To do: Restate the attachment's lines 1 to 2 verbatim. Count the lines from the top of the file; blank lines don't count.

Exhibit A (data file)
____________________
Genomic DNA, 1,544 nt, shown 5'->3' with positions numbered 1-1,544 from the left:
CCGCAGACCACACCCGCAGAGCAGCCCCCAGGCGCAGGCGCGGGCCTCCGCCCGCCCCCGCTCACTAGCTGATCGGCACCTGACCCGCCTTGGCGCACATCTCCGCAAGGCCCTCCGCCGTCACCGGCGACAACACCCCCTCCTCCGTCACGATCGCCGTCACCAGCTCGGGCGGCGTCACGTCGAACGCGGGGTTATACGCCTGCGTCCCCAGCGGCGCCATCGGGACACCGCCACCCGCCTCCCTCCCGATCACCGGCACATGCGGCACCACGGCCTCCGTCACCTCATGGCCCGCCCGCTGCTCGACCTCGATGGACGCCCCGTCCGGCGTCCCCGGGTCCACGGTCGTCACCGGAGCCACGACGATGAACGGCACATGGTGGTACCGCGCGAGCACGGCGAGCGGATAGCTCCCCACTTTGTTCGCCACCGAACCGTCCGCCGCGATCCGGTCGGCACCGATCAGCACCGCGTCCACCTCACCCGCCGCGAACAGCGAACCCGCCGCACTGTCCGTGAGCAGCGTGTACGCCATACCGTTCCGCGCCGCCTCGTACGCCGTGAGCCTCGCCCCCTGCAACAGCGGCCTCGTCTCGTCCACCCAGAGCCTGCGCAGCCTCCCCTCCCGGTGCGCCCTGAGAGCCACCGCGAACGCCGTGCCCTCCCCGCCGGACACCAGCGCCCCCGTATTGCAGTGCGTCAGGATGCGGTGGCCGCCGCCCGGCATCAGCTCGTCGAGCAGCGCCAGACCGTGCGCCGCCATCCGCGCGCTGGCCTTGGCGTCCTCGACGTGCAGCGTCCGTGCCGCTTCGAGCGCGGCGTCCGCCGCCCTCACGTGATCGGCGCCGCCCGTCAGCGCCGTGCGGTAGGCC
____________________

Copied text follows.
Genomic DNA, 1,544 nt, shown 5'->3' with positions numbered 1-1,544 from the left:
CCGCAGACCACACCCGCAGAGCAGCCCCCAGGCGCAGGCGCGGGCCTCCGCCCGCCCCCGCTCACTAGCTGATCGGCACCTGACCCGCCTTGGCGCACATCTCCGCAAGGCCCTCCGCCGTCACCGGCGACAACACCCCCTCCTCCGTCACGATCGCCGTCACCAGCTCGGGCGGCGTCACGTCGAACGCGGGGTTATACGCCTGCGTCCCCAGCGGCGCCATCGGGACACCGCCACCCGCCTCCCTCCCGATCACCGGCACATGCGGCACCACGGCCTCCGTCACCTCATGGCCCGCCCGCTGCTCGACCTCGATGGACGCCCCGTCCGGCGTCCCCGGGTCCACGGTCGTCACCGGAGCCACGACGATGAACGGCACATGGTGGTACCGCGCGAGCACGGCGAGCGGATAGCTCCCCACTTTGTTCGCCACCGAACCGTCCGCCGCGATCCGGTCGGCACCGATCAGCACCGCGTCCACCTCACCCGCCGCGAACAGCGAACCCGCCGCACTGTCCGTGAGCAGCGTGTACGCCATACCGTTCCGCGCCGCCTCGTACGCCGTGAGCCTCGCCCCCTGCAACAGCGGCCTCGTCTCGTCCACCCAGAGCCTGCGCAGCCTCCCCTCCCGGTGCGCCCTGAGAGCCACCGCGAACGCCGTGCCCTCCCCGCCGGACACCAGCGCCCCCGTATTGCAGTGCGTCAGGATGCGGTGGCCGCCGCCCGGCATCAGCTCGTCGAGCAGCGCCAGACCGTGCGCCGCCATCCGCGCGCTGGCCTTGGCGTCCTCGACGTGCAGCGTCCGTGCCGCTTCGAGCGCGGCGTCCGCCGCCCTCACGTGATCGGCGCCGCCCGTCAGCGCCGTGCGGTAGGCC